A Plea to Pastors: Compress Your Sermon Recordings

Podcast sermons are a thing now, and people listen to you preach on their morning commutes. How neat is that?

Let me tell you what is less neat. Because pastors can go from yelling at the top of their voices to whispering the next moment, this translates into podcasts that are nearly unlistenable on the road. This results in the unfortunate solution I often resort to–turning up the volume on my phone to 100% so that I can hear the whispers. The problem is that this then makes the louder parts incredibly distorted and hard to understand.

Luckily, there’s a really simple solution, and you can do it for free. It’s called audio compression. If you’ve ever seen an audio file, it looks something like this:

audio-file

You don’t need to understand why it looks like that, but what I want you to take away is how that blue line is sometimes really wide and sometimes really skinny. The wide parts are when the preacher is yelling and the skinny parts are when he’s whispering. An audio file like this translates into frustrated podcast listeners. However, once we compress it (more on how in a second), it looks like this:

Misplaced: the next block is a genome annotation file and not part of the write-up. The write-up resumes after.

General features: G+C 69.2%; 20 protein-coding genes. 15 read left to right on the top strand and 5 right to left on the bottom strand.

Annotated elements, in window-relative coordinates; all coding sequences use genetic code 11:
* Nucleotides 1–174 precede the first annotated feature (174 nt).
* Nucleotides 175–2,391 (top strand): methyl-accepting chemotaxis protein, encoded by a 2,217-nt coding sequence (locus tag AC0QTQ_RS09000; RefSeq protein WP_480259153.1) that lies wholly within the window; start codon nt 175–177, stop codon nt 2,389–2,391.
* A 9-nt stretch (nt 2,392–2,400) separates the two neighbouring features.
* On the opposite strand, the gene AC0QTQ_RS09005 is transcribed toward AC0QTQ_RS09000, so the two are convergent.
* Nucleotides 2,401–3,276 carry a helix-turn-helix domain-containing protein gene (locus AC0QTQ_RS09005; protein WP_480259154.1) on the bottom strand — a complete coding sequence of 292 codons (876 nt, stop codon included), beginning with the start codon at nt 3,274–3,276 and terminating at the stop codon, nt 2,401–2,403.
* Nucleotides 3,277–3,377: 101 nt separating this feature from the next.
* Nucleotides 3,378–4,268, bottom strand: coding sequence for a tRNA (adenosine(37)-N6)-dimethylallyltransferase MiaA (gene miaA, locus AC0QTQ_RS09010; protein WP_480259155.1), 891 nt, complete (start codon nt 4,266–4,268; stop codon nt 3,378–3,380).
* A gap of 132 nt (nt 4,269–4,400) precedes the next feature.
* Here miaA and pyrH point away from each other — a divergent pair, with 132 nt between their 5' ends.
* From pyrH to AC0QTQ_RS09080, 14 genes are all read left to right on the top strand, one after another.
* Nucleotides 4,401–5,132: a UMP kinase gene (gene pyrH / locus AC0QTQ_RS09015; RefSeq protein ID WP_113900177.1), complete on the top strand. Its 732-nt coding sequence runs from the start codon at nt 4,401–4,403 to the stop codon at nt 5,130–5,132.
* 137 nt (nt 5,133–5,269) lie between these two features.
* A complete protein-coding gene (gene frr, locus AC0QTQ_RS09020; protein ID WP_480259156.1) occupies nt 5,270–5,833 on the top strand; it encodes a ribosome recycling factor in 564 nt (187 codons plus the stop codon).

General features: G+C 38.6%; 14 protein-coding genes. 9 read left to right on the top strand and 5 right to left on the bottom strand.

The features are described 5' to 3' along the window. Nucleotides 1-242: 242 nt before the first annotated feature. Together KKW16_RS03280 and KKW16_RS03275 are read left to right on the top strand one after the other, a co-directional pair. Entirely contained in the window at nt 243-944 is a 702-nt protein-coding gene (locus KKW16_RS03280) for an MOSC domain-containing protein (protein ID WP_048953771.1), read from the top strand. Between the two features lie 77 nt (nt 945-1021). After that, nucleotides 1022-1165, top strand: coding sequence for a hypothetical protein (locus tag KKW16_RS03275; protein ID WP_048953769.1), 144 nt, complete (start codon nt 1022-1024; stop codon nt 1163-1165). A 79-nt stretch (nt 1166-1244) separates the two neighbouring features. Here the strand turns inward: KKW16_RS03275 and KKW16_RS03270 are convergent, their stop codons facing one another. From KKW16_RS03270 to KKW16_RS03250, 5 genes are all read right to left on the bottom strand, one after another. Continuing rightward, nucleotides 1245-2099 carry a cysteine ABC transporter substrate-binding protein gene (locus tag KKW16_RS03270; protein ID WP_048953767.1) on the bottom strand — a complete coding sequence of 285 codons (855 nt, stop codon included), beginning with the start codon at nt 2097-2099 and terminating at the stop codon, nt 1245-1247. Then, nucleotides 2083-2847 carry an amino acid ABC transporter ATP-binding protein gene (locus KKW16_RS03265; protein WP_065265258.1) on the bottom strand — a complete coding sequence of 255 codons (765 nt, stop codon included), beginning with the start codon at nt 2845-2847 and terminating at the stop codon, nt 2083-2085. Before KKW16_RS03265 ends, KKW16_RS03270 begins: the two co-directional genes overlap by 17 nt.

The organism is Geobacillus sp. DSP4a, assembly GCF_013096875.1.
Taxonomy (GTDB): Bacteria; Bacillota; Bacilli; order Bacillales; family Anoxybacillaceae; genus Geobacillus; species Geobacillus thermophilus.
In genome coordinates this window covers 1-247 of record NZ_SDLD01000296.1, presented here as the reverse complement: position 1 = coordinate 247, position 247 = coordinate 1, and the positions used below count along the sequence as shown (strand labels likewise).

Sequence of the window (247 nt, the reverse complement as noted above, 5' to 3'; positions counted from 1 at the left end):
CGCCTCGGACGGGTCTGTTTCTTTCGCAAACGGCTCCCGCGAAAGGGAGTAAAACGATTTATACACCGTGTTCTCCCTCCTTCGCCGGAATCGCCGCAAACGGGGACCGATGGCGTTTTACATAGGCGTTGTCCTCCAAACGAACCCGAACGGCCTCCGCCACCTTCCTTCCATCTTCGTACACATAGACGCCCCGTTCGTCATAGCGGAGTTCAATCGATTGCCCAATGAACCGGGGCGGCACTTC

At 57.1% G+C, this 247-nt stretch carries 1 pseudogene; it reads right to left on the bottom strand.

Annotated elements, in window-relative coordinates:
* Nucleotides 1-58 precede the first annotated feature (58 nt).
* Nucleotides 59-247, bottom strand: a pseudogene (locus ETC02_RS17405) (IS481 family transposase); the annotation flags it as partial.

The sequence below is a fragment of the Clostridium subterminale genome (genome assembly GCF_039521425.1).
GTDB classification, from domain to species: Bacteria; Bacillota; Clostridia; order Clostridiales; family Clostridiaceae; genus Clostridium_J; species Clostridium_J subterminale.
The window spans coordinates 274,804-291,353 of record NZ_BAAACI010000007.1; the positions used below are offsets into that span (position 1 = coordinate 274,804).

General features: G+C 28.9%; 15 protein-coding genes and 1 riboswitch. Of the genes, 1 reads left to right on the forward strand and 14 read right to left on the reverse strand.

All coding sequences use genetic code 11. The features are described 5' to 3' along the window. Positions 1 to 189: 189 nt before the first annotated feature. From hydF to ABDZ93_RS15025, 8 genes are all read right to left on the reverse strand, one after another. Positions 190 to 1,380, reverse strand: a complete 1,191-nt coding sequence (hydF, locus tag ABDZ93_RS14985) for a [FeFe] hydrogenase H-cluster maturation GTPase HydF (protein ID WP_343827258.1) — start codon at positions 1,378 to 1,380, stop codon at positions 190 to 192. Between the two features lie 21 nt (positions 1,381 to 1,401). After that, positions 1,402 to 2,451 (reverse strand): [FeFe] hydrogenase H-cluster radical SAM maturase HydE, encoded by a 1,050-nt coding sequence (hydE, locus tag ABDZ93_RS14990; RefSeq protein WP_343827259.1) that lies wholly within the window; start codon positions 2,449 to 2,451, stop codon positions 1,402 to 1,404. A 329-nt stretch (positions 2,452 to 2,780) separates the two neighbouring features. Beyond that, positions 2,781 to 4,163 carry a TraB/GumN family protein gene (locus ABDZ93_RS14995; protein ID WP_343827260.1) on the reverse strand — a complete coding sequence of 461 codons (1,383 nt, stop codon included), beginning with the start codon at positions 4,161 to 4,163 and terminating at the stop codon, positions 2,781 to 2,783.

audio-file-compressed

Same file, but much more uniform. Again, the takeaway: happy podcast listeners can hear every word.

How is this magic possible?

Simple, and you don’t even need to pay for fancy software and an expert to run it. Go download Audacity audio editor and enable mp3 exporting. Now open up your file and follow these seven easy steps:

  1. Select the entire segment of audio. Just press ctrl+a (or cmd+a if you’re on a mac).
  2. Click on “Effect->Compressor…” in the menu at the top.
  3. Check to make sure “Ratio” is set at 3:1. This should be about right for your needs.
  4. Click “OK.”
  5. Once it finishes compressing your audio, the blue line should look a lot fatter and more uniform.
  6. Click on “File->Export…” and set a name for your file, and make sure that “Save as Type” is set to mp3.
  7. Upload the completed file to your website!

Now people will be able to hear your sermons all the way through. How neat is that? Trust me, it’s pretty neat.

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